Monday, April 25, 2011
Adopt and you probably still won't get pregnant!
Infertility myth: Adopt and you'll get pregnant.
How many times have you heard someone say, "My friend's cousin's sister-in-law and her husband tried for years to get pregnant. They finally adopted a son, then a daughter. They never did conceive. Isn't that amazing?"
You say you’ve never heard that story? Why not? Because it's totally non-sensationalistic. It makes sense. A couple cannot conceive, so they decide to adopt. Some families with biological children do continue to grow by adoption, but other times a couple does not consider adoption until spending some time and effort conceiving children to no avail. That is how it was for us.
After three years of infertility my husband and I began the adoption process. We decided that we were more interested in being parents than we were in parenting a jointly conceived child. Four months after adopting our amazing son BB, I took a pregnancy test in a Bank of America bathroom and discovered that after four years of infertility, I was pregnant.
Soon the comments began. "You hear about this happening all the time," and "See, you relaxed about having a baby and then you got pregnant," and "I knew this would happen." I know people mean well, I really do. I always pray to respond from a place of grace.
I pick my battles. Sometimes I say, "Yes, it does happen," and sometimes I cite the statistics, "Actually, only 5-10% of parents who adopt due to infertility go on to conceive and bear children." And sometimes, perhaps not often enough, I present the answer I believe the strongest.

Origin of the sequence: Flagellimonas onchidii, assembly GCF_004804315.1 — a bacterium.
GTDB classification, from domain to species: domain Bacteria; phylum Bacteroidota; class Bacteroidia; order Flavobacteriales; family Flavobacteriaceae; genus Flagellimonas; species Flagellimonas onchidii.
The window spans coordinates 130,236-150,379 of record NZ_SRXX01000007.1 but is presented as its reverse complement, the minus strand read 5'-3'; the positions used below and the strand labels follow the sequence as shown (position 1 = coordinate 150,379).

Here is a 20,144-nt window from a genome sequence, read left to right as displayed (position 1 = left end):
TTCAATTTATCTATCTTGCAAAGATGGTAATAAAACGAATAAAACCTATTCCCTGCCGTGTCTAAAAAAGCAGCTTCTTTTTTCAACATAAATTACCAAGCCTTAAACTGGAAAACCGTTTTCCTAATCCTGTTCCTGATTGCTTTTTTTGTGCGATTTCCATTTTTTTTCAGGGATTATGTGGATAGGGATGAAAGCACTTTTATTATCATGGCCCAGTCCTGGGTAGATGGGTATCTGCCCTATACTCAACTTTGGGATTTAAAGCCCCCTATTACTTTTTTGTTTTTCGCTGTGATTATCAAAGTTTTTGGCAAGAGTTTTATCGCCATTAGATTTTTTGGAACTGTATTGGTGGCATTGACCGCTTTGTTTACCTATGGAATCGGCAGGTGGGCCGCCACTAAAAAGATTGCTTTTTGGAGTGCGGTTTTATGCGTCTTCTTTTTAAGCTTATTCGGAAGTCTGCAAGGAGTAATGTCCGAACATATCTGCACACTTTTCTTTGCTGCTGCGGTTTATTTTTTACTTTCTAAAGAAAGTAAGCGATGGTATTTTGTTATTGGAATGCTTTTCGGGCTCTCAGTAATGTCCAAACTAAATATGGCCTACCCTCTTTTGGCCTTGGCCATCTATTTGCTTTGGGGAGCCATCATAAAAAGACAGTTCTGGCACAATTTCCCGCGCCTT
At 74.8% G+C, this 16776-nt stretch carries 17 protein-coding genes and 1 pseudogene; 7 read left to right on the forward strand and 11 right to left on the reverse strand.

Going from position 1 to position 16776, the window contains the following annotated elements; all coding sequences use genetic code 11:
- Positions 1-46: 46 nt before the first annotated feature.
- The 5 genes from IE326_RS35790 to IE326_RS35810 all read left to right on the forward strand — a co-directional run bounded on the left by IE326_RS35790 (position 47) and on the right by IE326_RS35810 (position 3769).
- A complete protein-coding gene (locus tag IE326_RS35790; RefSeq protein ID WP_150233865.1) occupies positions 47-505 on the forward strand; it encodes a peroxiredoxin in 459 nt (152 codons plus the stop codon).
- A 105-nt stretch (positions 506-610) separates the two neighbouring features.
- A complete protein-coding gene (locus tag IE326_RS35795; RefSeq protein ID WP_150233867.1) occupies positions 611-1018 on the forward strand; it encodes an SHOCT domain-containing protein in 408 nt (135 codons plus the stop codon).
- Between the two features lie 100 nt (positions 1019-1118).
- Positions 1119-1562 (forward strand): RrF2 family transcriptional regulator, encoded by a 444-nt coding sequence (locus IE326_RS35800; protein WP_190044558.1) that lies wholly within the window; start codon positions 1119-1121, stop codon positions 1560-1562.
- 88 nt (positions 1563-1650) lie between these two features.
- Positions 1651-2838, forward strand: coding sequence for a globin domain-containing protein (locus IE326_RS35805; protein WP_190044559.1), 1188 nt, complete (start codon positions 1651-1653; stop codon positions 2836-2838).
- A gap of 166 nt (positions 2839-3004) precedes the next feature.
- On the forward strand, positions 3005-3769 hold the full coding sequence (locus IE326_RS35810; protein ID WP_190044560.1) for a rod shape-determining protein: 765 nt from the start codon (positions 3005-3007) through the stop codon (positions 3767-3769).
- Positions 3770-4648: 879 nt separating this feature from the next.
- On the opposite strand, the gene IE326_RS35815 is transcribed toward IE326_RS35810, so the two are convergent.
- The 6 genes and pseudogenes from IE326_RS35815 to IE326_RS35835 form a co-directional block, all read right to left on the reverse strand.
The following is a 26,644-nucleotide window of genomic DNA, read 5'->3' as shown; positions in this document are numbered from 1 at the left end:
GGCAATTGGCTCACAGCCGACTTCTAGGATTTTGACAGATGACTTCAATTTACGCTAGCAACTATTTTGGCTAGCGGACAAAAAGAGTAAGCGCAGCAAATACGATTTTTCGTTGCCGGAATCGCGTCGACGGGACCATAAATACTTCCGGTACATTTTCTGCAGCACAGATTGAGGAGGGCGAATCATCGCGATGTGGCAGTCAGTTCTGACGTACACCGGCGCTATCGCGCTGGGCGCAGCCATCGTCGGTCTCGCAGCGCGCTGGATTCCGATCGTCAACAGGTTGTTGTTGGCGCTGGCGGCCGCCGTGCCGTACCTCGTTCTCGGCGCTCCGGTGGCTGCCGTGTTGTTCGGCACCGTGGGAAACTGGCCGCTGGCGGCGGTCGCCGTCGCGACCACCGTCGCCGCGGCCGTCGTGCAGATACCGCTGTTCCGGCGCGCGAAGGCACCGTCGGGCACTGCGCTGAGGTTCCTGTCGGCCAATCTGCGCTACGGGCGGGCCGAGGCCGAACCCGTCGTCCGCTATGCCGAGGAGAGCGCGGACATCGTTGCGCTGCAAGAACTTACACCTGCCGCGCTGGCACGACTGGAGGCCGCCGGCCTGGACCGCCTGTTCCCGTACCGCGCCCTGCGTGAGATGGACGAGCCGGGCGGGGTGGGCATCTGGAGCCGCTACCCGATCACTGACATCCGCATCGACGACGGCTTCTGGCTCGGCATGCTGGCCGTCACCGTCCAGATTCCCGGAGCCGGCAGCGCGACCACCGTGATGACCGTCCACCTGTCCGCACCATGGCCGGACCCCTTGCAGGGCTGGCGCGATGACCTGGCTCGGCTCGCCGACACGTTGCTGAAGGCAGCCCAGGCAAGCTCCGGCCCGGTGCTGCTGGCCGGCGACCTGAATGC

I believe that we were able to conceive after years of infertility and adoption because God meticulously planned it out just so.
"For I know the plans I have for you," declares the Lord, "Plans to prosper you and not to harm you. Plans to give you hope and a future."(Jeremiah 29:11)
If we had conceived when we desperately wanted to, we would not have BB as our son. If we had conceived when we desperately tried to, BB would not have us as his parents. God knew the plans He had for us and for our firstborn son.
God also planned for LB, born one year and four days after our first, to be his little brother. He needed our DNA to make LB. He needed another man and woman's DNA to make BB. BB was not means to an end to get LB - they were both meant for us.
When I tell people our story four years later, I almost always hear the same comment. “That happens all the time. Why do you think that is?”
I should always respond, “Because God said so.”
Posted by Amy T. S. at 7:28 AM